Fifty years of demystifying the moon

Robert Pepin and three other men stand around a table with Hubert Humphrey.

Bob Pepin, in glasses, and others display moon rocks for Hubert Humphrey.

Robert “Bob” Pepin will never forget what it felt like to study the first rocks ever brought back from the moon. 

“They look like things you might just pick up on the sidewalk,” he recalls. “But they were genuine lunar samples, and lunar samples are kind of a big deal.”

The former University of Minnesota physics professor is now retired. But in 1969, Pepin was one of the first scientists in the world to study samples from the Earth's lunar satellite, along with fellow College of Science and Engineering (CSE) professor and geochemist V. Rama Murthy.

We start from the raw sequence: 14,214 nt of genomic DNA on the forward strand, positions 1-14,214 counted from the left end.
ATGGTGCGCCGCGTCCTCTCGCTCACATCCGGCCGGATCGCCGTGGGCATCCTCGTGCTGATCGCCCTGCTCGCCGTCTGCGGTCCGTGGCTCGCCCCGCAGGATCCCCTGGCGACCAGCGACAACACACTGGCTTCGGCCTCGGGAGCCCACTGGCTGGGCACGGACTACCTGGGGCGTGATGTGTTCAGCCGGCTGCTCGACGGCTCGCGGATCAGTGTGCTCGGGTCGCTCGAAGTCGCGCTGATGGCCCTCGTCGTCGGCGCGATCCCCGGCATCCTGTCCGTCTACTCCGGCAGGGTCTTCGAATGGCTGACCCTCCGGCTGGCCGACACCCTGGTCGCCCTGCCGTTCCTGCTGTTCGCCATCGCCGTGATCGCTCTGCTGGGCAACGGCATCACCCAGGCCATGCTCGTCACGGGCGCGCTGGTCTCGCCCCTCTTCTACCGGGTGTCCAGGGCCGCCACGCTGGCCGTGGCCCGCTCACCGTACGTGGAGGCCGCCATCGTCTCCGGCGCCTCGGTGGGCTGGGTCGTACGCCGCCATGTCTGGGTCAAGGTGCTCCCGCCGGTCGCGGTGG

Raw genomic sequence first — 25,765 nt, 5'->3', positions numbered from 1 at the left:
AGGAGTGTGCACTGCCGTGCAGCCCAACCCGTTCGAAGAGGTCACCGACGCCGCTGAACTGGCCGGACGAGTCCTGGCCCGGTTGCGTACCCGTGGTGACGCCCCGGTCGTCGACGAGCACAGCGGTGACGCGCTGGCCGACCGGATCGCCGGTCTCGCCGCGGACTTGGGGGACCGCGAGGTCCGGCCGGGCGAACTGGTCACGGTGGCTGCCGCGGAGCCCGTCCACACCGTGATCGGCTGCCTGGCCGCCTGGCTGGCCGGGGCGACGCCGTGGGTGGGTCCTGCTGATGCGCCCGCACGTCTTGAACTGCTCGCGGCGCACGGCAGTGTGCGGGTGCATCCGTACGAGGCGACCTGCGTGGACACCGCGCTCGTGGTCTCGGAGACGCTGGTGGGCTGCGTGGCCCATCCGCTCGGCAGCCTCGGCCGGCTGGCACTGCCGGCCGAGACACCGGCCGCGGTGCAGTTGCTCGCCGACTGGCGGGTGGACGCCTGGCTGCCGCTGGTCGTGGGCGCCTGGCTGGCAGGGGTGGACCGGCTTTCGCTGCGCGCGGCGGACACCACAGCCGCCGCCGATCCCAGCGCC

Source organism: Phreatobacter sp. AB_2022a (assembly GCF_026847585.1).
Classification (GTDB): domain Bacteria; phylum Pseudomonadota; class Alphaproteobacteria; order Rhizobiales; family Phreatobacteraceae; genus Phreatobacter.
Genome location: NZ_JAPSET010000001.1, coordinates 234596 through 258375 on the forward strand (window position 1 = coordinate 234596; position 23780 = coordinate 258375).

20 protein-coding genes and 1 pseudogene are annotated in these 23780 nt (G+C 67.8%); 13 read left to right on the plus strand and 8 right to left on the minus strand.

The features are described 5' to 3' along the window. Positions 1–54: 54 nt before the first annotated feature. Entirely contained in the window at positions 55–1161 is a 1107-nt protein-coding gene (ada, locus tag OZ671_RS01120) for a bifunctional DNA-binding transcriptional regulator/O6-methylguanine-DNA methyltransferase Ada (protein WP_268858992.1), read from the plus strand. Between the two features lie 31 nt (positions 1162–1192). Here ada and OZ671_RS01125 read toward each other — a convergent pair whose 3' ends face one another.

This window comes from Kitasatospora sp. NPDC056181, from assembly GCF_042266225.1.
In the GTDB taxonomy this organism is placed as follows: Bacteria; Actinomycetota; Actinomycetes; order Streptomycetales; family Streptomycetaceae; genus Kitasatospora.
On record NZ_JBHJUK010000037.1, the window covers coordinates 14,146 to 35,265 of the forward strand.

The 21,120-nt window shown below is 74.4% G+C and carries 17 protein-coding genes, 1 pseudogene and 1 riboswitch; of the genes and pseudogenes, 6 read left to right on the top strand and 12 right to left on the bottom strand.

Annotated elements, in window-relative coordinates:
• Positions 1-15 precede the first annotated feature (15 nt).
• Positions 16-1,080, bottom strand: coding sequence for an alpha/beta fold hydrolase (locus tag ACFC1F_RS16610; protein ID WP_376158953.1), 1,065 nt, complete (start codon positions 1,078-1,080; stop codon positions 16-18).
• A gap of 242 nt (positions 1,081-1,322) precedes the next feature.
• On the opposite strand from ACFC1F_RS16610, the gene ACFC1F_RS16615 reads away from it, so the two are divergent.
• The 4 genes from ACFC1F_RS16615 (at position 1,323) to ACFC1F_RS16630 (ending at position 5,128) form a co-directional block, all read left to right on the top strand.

In doing so, both researchers learned a great deal about the chemical composition of the sun, and eventually the origins of the moon.

Pepin also lent a hand with everything from astronaut training to NASA’s Sample Allocation Committee—the folks who decided who got to study pieces of the moon.
University of Minnesota, Twin Cities